Fibromyalgia (FM)–are there different mechanisms in the processing of pain? A double blind crossover comparison of analgesic drugs

OBJECTIVE: Pain was analyzed in patients with fibromyalgia (FM) in a
randomized, double blind, crossover study using intravenous
(i.v.) administration of different drugs.

METHODS: In 18
patients with FM muscle pain to i.v. administration of
morphine (0.3 mg/kg), lidocaine (5 mg/kg), ketamine (0.3
mg/kg), or saline was studied. Spontaneous pain intensity,
muscle strength, static muscle endurance, pressure pain
threshold, and pain tolerance at tender points and non-tender
point areas were followed. Drug plasma concentrations and
effects on physical functioning ability score (FIQ) were
recorded. A personality inventory (KSP) was used to related
pain response to personality traits.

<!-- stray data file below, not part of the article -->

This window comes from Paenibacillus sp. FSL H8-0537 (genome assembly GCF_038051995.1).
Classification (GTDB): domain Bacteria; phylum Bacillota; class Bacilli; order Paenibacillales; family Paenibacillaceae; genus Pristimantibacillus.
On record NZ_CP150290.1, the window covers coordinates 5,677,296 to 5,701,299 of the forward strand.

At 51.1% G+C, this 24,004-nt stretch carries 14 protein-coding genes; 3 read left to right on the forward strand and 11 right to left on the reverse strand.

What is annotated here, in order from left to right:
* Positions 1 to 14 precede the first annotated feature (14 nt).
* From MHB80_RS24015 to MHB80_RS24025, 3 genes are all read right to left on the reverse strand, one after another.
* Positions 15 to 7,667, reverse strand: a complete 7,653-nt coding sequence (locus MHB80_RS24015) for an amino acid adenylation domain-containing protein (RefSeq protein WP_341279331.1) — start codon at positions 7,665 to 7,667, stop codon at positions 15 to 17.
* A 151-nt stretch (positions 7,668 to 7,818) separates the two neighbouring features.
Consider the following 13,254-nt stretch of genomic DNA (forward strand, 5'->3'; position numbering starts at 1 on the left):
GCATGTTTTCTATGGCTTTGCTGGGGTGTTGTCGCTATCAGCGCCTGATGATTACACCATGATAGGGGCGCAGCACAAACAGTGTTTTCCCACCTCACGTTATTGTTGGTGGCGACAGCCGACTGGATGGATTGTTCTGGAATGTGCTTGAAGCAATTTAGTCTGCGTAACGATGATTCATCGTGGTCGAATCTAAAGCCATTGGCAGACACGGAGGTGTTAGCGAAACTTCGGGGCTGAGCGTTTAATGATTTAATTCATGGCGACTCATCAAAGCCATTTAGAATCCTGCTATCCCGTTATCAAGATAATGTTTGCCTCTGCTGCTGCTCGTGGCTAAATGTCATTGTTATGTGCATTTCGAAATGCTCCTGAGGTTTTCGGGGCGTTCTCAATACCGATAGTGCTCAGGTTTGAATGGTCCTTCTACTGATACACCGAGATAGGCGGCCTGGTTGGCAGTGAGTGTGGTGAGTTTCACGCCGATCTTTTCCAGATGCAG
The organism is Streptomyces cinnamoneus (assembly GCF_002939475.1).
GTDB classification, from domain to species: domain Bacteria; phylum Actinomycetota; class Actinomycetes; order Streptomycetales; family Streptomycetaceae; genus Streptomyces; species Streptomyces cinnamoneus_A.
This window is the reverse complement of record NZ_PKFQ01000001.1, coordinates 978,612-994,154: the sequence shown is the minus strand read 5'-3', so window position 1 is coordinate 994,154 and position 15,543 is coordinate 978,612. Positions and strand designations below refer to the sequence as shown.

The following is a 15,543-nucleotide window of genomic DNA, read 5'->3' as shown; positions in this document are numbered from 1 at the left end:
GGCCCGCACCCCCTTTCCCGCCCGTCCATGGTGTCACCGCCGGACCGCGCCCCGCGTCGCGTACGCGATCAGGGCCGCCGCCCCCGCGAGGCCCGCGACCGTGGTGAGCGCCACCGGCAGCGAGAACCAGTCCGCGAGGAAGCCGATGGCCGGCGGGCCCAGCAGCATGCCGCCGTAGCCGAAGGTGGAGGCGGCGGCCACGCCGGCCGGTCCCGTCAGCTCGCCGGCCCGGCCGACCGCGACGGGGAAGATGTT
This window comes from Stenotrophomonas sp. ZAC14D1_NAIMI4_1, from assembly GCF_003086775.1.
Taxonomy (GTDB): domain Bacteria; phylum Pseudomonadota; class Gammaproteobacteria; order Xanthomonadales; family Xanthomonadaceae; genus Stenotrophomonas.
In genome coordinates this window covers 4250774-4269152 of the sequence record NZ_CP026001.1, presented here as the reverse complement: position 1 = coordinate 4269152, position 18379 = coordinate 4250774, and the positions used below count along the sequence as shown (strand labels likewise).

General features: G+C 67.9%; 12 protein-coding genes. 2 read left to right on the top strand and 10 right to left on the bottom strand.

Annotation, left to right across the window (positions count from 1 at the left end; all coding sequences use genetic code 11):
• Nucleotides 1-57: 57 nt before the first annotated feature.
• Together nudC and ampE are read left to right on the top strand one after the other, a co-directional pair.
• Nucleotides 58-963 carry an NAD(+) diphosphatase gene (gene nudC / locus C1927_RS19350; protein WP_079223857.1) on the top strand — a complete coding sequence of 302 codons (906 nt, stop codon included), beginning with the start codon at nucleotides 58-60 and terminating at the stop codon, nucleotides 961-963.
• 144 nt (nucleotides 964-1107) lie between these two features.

RESULTS: Thirteen
patients responded to one or several of the drugs, but not to
placebo. Two patients were placebo responders responding to
all 4 infusions. Three were nonresponders responding to no
infusions. Seven of the responders had a reduction in pain for
1-5 days. Pressure pain threshold and pain tolerance increased
significantly in responders. Plasma concentrations were
similar in responders and nonresponders. FIQ values improved
significantly after the ketamine infusion. Responders scored
higher on KSP scales for somatic anxiety, muscular tension,
and psychasthenia compared with healthy controls.

CONCLUSION:
FM diagnosed according to the American College of Rheumatology
criteria seems to include patients with different pain
processing mechanisms. A pharmacological pain analysis with
subdivision into responders and nonresponders might be
considered before instituting therapeutic interventions or
research.

Sorensen J, Bengtsson A, Ahlner J, Henriksson KG, Ekselius L, Bengtsson M

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